Iron Is Falling in the Core of Earth, Just like Snow Does Here

The inner core of Earth is pressurized and hot, so the entire idea of having snow is hard to believe. But it’s what scientists recently discovered. But the snow is made out of tiny particles of iron, which are heavier than snow that’s falling on the surface of the planet. They are dropping from the molten core, and are forming a pile on the top of the inner core.

The metallic core of Earth works just like a magma chamber. This comes from Jung-Fu Lin, who’s a professor in the Jackson School of Geosciences at The University of Texas at Austin. He is also the co-author of the study.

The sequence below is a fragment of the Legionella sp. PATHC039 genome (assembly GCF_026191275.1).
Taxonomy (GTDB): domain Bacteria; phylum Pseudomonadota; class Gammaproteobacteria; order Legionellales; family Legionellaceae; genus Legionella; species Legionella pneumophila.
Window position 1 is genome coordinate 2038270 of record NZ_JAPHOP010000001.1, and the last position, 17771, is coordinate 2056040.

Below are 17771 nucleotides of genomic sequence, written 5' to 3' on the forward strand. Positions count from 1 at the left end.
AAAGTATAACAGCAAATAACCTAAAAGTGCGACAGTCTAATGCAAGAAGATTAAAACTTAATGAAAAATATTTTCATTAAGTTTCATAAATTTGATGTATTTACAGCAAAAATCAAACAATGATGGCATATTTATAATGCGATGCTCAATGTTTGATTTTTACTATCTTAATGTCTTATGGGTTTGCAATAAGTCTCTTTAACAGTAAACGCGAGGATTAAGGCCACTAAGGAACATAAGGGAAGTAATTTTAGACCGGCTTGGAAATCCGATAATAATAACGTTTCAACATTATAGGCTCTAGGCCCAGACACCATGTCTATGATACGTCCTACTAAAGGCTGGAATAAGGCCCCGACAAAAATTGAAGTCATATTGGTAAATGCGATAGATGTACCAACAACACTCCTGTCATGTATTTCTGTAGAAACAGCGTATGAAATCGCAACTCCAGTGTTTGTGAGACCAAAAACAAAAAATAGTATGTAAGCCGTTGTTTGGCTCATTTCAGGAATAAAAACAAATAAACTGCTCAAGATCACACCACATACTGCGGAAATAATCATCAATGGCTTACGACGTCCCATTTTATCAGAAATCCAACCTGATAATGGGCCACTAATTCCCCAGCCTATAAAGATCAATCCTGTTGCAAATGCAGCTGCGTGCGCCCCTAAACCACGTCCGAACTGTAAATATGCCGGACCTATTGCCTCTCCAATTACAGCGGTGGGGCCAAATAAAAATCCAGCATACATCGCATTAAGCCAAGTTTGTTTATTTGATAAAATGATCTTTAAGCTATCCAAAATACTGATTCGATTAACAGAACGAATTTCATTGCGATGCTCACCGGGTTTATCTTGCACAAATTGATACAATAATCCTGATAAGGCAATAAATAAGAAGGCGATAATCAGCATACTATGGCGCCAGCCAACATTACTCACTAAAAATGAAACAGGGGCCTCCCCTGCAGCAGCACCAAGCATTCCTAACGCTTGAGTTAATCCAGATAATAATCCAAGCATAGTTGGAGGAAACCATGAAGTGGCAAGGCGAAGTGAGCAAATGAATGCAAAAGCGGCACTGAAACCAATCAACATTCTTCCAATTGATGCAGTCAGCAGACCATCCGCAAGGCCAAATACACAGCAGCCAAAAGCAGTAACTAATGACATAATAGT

It’s so weird to think about it, because we have some crystals in the outer core that is simply falling down into the inner core, and the distance is of about several hundred kilometers.

The paper compares the iron particles falling with a new different process which takes place inside the magma chambers, that’s near the planet’s surface. It actually involved minerals crystallizing out of the melt. In these magma chambers, the crystals create something named by the scientists “cumulate rock.” In the core of the Earth, the compaction of the iron makes the inner core grow, and it also makes the outer core shrink. This study is critical because it helps us in better understanding how planets formed.

By comparing the model predictions to these observations, we can find out more about the possible compositions of the liquid core, and this way, we can connect all the info with the one we already have about how the planets formed.

“The starting condition is an important factor in Earth becoming the planet we know,” stated Jung-Fu Lin.

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